Looking Back: Antique Tractors and the Good Ol’ Days

Plowfest, an old-fashioned field plowing event, focuses on antique tractors and the game of ‘Do You Remember When.’

| March/April 2014

  • The Plowfest started about 10 years ago when the Baergs, a father and son duo, thought it would be interesting to take one of the old antique tractors and see how it would do on a field adjacent to his farmstead.
    Illustration by Wayne Stroot
  • An illustration of Plowfest near Delft in southwestern Minnesota.
    Illustration by Wayne Stroot

“Do you remember when … .” People just love that game, don’t they? You know the one — when folks reminisce about things like the clicks that party liners used to hear as they listened to others’ telephone conversations on rural lines, taking trips in cars without air conditioning, or walking to school three miles in five feet of snow. We’re fascinated with those stories of the “good ol’ days.”

Once a year, similar memories come alive as Allen Baerg and his son Arlyn host a day of old-fashioned field plowing. The 2012 Plowfest took place on Labor Day, September 3, at one of Allen’s wheat fields near Delft in southwestern Minnesota.

The dull, tan stubble of the field came alive with green John Deere, red IH, yellow Minneapolis Moline, orange Allis Chalmers, dark green Olivers, gray Ford, and Black Hawk tractors and plows as the Baergs, their friends, neighbors, and even strangers converged on the field for a day to watch and remember how farmers used to turn the soil. Nothing larger than a three-bottom plow was permitted. As if in a country line dance, tractor drivers put-putted nose-to-furrow-wheel down the expanse of a field Baerg had left unplowed just for the occasion.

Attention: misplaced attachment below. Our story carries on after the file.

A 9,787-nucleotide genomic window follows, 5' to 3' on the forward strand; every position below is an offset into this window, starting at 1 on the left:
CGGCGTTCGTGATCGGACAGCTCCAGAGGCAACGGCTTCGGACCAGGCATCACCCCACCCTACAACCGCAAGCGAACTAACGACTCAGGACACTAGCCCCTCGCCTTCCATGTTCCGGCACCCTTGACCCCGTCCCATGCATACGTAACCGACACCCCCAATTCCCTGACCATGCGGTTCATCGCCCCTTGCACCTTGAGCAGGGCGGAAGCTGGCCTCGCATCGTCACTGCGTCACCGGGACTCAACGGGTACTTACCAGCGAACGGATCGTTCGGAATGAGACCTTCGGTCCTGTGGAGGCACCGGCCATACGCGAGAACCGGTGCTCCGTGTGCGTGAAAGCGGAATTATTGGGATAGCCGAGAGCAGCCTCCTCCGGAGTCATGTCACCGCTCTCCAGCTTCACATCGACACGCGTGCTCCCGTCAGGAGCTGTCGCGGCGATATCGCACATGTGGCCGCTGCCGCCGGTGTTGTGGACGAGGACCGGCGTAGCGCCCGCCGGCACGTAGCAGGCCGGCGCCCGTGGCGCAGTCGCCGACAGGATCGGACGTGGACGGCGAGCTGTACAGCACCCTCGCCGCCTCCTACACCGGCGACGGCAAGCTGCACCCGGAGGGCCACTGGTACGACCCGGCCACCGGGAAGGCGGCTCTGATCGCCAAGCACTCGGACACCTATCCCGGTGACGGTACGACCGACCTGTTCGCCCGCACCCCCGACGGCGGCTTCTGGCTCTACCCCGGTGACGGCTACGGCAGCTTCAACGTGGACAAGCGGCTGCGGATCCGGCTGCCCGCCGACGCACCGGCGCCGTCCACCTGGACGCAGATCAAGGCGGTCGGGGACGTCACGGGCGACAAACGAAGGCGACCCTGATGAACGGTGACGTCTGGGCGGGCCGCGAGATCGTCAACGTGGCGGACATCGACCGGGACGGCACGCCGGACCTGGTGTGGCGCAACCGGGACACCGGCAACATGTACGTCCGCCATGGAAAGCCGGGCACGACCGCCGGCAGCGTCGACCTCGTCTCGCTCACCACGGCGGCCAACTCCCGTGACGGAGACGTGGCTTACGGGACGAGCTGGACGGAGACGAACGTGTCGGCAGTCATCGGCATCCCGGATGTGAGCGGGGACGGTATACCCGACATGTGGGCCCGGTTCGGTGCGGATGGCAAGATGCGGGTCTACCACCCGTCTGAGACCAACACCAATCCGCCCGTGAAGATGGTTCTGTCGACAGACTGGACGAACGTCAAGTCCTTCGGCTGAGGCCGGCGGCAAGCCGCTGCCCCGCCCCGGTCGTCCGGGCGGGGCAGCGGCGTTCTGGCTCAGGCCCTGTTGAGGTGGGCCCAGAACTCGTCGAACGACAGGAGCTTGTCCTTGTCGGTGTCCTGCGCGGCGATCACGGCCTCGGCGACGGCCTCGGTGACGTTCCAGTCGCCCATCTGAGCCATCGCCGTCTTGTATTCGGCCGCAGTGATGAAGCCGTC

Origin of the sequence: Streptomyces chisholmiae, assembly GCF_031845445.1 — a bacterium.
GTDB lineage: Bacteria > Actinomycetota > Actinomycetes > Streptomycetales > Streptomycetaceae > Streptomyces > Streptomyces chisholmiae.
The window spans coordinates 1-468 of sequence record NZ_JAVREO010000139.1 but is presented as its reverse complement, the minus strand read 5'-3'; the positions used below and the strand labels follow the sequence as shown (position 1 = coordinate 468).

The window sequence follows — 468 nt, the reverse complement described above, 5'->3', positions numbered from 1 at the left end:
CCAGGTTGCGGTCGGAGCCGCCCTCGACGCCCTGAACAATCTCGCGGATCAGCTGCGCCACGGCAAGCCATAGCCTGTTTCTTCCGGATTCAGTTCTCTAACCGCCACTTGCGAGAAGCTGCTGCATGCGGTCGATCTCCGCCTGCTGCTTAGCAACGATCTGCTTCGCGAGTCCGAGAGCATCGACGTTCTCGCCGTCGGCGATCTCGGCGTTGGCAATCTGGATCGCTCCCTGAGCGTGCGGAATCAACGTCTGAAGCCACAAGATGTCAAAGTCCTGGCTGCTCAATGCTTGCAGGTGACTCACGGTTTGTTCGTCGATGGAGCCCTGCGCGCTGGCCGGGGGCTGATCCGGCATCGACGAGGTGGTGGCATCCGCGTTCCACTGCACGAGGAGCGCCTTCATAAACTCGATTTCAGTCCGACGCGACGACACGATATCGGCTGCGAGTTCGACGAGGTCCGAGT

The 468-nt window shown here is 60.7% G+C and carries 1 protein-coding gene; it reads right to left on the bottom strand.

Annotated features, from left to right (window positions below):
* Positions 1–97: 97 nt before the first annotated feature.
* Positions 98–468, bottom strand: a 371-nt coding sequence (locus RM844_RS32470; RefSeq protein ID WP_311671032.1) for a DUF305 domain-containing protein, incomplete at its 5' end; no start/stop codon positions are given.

Looking out on the field, one witnessed a diversity of history — John Deere models A, B, D and Gs worked side-by-side with Farmall Hs and Ms, as well as Minneapolis Moline Rs and Zs.

Appreciative folks, who remember the days during which these tractors and plows were used, looked on. And, there were those of us — the children and grandchildren, and even great-grandchildren — who are blessed with the opportunity to discover realities of days gone by. We learned from the stories told during Plowfest, and by watching the carefully preserved relics parading down a field as if taking a victory lap.

It all started about 10 years ago. The Baergs, father and son, had been avid antique tractor collectors for years. One fall, Allen thought it would be interesting to take one of the old plows and see how it would do on a field adjacent to his farmstead. So, on that first pass, Allen and friend Arnie Quiring turned soil in the “old way.” Allen’s son Arlyn joined them later that afternoon. Surprisingly, the old plow dug in as if time had nothing on it; the soil was turned, and deeper than expected. More importantly, though, it was fun.

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